Using Technology to Deepen Democracy, Using Democracy to Ensure Technology Benefits Us All

Wednesday, September 21, 2011

My Own Opposition to Capital Punishment

I am utterly opposed to the dreadful barbarism of the death penalty, and advocate a life sentence without the possibility of parole for murderers. My primary reason for holding this view is not the usual one that mistaken convictions can take place and demonstrably have done, and without any possibility of a redress of that ultimate injustice -- though it seems to me this reason should surely be compelling for all but the most murderous.

My own reason for repudiating the death penalty is that while murdering a murderer does not reverse the loss to the murderer's victims, capital punishment actually amplifies the loss to those victims who remain among the living, taking from them sooner than need be their chance of finding their way eventually, on their own terms and in their own good time, to a miraculous forgiveness of the murderer, face to face, and hence to a different world of possibility and promise beyond that loss before they die themselves.

Contrary to the claims one regularly finds in the sentimental pseudo-literature of kitsch execution apologetics, it is actually rarely the case that capital punishment provides anything like a satisfying or meaningful "closure" for the living victims of a murderer's crimes. But it is always the case that capital punishment forecloses political possibilities of the real elaboration and substantiation of their freedom that might otherwise emerge out of their profound distress, and that is something no freedom loving state should ever countenance.

Hannah Arendt proposed that the experience of freedom is materialized in the offering up of deeds to the hearing of the world, whether works, judgments, testaments, promises, or, most crucially, acts of forgiveness. To indulge in the meaningless cycle of violence and revenge, to demand an eye for an eye, a life for a life, is to sin against liberty in its unique political substance. It is the proper work of the secular democratic state, to the contrary, to enable the experience of freedom, peer to peer, through the provision of nonviolent alternatives for the adjudication of disputes, and the facilitation of the exchange of opinions and stories thereby, through the provision of a legible scene of informed, nonduressed consent, and the facilitation of the making of promises and the forgiving of offenses thereby, through the provision of an equal recourse to law and the celebration of the diversity of lifeways flourishing thereby.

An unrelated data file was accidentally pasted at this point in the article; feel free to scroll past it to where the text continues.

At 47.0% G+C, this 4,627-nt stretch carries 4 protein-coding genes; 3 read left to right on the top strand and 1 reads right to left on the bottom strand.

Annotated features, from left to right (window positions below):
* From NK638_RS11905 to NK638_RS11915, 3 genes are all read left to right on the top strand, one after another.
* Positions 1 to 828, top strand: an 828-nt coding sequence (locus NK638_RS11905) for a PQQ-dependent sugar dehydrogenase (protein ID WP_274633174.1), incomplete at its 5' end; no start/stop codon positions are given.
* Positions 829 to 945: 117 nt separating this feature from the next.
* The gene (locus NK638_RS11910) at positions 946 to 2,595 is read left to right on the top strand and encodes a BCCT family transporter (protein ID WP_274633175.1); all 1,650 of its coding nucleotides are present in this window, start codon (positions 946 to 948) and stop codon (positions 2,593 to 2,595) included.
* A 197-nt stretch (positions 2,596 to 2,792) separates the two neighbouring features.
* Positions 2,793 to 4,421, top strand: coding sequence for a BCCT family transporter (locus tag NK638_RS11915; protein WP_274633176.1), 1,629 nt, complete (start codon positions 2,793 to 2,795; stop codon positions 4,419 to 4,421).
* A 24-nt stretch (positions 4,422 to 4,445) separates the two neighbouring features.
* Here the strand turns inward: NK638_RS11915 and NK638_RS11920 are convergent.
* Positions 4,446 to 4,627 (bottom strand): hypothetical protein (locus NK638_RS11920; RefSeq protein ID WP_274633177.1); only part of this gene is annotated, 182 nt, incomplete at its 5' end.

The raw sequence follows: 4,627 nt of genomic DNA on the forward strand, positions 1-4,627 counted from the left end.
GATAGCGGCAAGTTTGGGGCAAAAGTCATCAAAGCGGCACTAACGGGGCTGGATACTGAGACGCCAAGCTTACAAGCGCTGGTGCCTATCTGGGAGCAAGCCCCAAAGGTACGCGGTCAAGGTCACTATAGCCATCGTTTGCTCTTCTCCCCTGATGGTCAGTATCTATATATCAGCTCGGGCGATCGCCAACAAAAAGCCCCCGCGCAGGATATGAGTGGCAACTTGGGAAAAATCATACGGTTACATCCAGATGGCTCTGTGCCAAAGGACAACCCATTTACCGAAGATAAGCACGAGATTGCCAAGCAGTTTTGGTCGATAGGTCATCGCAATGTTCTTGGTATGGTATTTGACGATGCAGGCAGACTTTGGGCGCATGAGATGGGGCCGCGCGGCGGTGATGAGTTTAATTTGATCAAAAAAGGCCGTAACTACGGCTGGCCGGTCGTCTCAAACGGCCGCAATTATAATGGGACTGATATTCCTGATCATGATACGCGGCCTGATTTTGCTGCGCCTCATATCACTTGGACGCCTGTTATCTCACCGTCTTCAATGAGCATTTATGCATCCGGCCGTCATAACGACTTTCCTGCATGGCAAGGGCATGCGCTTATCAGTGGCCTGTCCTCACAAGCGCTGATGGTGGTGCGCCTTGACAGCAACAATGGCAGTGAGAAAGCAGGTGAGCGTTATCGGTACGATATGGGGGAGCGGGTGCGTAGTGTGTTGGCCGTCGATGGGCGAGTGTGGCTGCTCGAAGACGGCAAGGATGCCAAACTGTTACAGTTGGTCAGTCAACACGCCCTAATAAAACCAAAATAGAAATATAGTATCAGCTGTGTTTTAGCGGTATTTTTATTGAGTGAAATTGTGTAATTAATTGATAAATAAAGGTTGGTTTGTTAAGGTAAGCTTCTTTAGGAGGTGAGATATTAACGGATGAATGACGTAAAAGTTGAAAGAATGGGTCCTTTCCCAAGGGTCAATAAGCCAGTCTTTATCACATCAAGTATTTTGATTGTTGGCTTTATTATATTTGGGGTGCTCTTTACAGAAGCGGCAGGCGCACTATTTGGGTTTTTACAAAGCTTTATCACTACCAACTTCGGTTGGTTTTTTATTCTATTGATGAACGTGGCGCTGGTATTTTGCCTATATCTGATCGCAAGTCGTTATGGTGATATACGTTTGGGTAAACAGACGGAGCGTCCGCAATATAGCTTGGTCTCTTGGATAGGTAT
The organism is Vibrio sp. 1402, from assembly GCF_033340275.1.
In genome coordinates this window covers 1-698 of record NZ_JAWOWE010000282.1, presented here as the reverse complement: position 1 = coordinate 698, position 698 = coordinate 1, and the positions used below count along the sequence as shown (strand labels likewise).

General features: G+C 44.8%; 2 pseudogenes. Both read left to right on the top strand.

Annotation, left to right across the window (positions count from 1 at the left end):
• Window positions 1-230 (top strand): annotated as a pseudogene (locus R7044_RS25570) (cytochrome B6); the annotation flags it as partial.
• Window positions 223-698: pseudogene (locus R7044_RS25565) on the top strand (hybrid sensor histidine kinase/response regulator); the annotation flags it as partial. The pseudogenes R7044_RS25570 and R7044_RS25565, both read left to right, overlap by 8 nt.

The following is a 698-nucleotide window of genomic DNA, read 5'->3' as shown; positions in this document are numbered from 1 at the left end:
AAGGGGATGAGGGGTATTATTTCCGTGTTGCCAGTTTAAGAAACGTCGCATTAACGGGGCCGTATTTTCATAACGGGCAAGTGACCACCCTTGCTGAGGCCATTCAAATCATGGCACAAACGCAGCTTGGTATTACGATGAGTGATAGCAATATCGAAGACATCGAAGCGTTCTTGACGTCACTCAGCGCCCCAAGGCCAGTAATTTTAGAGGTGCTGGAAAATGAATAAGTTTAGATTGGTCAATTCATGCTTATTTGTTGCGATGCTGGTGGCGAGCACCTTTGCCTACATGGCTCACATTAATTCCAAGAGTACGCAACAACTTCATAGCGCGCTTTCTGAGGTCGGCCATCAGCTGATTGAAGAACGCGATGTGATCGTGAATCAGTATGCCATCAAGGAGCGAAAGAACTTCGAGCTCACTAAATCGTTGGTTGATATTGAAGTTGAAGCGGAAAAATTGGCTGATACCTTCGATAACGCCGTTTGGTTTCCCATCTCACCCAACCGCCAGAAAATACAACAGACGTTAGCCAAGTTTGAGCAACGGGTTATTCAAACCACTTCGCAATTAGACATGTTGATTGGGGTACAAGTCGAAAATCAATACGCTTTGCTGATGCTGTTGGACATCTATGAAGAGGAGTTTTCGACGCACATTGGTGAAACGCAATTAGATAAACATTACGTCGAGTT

jimf said...

> My primary reason for holding this view is not the
> usual one that mistaken convictions can take place
> and demonstrably have done, and without any possibility
> of a redress of that ultimate injustice. . .

I've often fantasized about how I would feel if I were
sent to prison, or even condemned to death, for a crime I
know I didn't commit.

Intellectually, I understand that life simply isn't fair,
and there's a certain "risk overhead" of living, and
of living in human communities -- being struck by lightning,
getting cancer, being injured or dying in an automobile
(or train or plane) accident, being killed in a war (or a
terrorist attack) -- even by "friendly fire", being
victimized by a con artist, or, yes, being screwed
by the criminal justice system. Those are all non-zero
risks of being alive, and of being a human among humans.

What's even weirder to me, though, is the warping of
reality that takes place after you've been "incorrectly"
convicted of a crime. Even if you know you're innocent, in
a sense it doesn't really matter anymore -- the "truth"
becomes socially defined -- you've been declared to
be guilty by the rightful authorities, therefore you
**are** guilty, no matter what "actually happened"
(in some "scientific" sense of the phrase). I imagine that
after years of being told you did something, you might
even come to doubt your own memories of what really

I've heard that if you undergo psychological "counselling"
while you're in prison, and you maintain your innocence
in the face of that counselling, you are held to be
"in denial" about your guilt, and that continuing to
claim innocence is in fact held against you in a
parole hearing. Convicted felons lying about or
denying the truth **may be the case** most of
the time, but when it's not, being told
you are is truly Orwellian.

People use statistics (whether consciously or unconsciously) --
"Bayesian" reasoning, if you will -- and there are always
exceptions to what are statistically good guesses in
the absence of definitive evidence. I've been in three
situations in which I've been pegged on the basis of such
"statistical" reasoning -- all three, oddly enough, involving
accusations of smoking cigarettes -- once by a police
officer on a subway, once by my mother, and once by a
dentist (who got very unprofessionally pissed off at me).
No, I have never smoked a cigarette, so no, officer, you
couldn't have seen me smoking on the train; no, mom,
those ashes you found in the bathtub must have been yours;
and no, doctor, whatever staining you see is from tea
and/or coffee, not from cigarettes. Deal with it.

Luke said...

I agree with the sentiments of this post. Keeping a person alive leaves open the option of reconciliation, whereas the death sentence does not. In fact, if immortality could be bestowed on the bereaved as well as the murderer this would be ideal, increasing the likelihood of such a resolution.

Jimf, it sounds like what you're describing is confirmation bias. As humans who dread uncertainty we're all prone to it, and it's one of the nastiest things in the world once it sets in.